Individuals who take part in diversion programs in Georgia or any other state likely need to plead guilty in their cases. This is true in spite of the fact that a charge may be dismissed if an individual successfully completes the program. Although the case may be considered dropped at the state level, a guilty plea could still be considered a conviction at the federal level.
This was the conclusion reached by the Seventh Circuit in the case of Aldaco v. Rentgrow. Therefore, it could show up on a background check under the terms of the federal Fair Credit Reporting Act. Per the FCRA, convictions are allowed to remain on a person's record indefinitely. If a person is merely taken into custody, it will stay on his or her record for seven years. In the Aldaco case, a woman was denied the ability to rent an apartment after a battery charge appeared on a background check that the landlord conducted.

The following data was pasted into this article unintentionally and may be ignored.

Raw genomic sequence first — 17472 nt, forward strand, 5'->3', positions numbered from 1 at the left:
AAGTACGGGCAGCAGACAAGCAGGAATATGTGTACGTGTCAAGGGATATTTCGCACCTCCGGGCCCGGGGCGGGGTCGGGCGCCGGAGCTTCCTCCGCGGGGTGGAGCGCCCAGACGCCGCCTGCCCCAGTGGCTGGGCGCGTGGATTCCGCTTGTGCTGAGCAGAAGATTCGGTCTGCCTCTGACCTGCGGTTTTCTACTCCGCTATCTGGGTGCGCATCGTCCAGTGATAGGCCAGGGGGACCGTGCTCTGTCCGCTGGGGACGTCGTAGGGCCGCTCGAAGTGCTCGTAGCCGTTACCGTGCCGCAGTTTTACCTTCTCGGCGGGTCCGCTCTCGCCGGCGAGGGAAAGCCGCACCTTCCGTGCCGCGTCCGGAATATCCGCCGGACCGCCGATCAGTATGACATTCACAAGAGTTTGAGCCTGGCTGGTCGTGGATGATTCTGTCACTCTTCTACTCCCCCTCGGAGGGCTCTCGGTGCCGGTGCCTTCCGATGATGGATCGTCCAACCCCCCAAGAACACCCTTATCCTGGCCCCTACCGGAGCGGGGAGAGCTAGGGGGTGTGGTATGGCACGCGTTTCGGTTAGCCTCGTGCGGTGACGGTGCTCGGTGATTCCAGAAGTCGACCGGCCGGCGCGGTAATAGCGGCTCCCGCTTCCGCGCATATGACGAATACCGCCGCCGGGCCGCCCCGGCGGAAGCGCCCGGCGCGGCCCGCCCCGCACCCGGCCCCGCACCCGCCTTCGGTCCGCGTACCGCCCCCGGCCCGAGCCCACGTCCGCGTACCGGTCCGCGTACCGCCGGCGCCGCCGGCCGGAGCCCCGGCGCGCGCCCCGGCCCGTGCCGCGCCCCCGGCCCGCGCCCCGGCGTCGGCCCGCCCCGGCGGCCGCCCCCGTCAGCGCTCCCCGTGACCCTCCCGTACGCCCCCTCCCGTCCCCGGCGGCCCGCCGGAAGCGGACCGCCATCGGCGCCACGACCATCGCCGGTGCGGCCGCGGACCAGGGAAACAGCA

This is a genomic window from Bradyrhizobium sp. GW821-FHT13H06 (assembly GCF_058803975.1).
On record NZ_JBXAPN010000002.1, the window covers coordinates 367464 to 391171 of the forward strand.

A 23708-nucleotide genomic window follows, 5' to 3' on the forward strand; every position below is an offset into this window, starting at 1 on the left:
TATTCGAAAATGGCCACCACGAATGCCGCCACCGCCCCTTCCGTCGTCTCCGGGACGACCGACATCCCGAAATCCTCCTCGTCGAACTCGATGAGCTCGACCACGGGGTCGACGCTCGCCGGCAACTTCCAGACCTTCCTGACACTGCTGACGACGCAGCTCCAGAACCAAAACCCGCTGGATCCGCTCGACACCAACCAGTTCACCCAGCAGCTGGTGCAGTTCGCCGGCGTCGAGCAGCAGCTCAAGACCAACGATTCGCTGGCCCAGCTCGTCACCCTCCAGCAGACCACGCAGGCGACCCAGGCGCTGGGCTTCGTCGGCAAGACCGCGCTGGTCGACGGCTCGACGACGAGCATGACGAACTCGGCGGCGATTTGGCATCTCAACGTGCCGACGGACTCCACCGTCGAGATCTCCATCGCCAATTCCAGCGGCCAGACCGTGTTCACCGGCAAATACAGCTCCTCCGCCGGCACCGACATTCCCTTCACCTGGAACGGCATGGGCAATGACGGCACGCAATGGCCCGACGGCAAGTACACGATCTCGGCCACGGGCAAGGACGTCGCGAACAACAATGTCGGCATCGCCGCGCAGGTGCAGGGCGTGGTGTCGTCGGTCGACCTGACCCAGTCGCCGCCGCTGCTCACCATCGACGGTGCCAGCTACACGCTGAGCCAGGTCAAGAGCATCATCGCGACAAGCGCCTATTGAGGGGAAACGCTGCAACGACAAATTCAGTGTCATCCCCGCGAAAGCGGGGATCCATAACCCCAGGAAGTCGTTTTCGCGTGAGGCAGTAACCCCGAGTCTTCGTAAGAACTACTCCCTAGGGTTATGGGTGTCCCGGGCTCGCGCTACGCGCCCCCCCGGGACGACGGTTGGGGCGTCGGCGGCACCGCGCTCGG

The charge appeared despite the fact that the case was dropped after she completed a diversionary program. To avoid similar cases, it may be possible to change the law so that individuals don't have to plead guilty to take part in such a program. It may also be possible to simply expunge a person's record after this occurs to keep a criminal charge from appearing in background checks.
Individuals who have been charged with a crime are generally considered innocent until proven guilty. Furthermore, they are under no obligation to plead guilty to a charge for any reason. A criminal defense attorney may be able to suppress evidence or present an alternate theory as to how a crime occurred. This might be enough to get a case dropped or for jurors to acquit a defendant.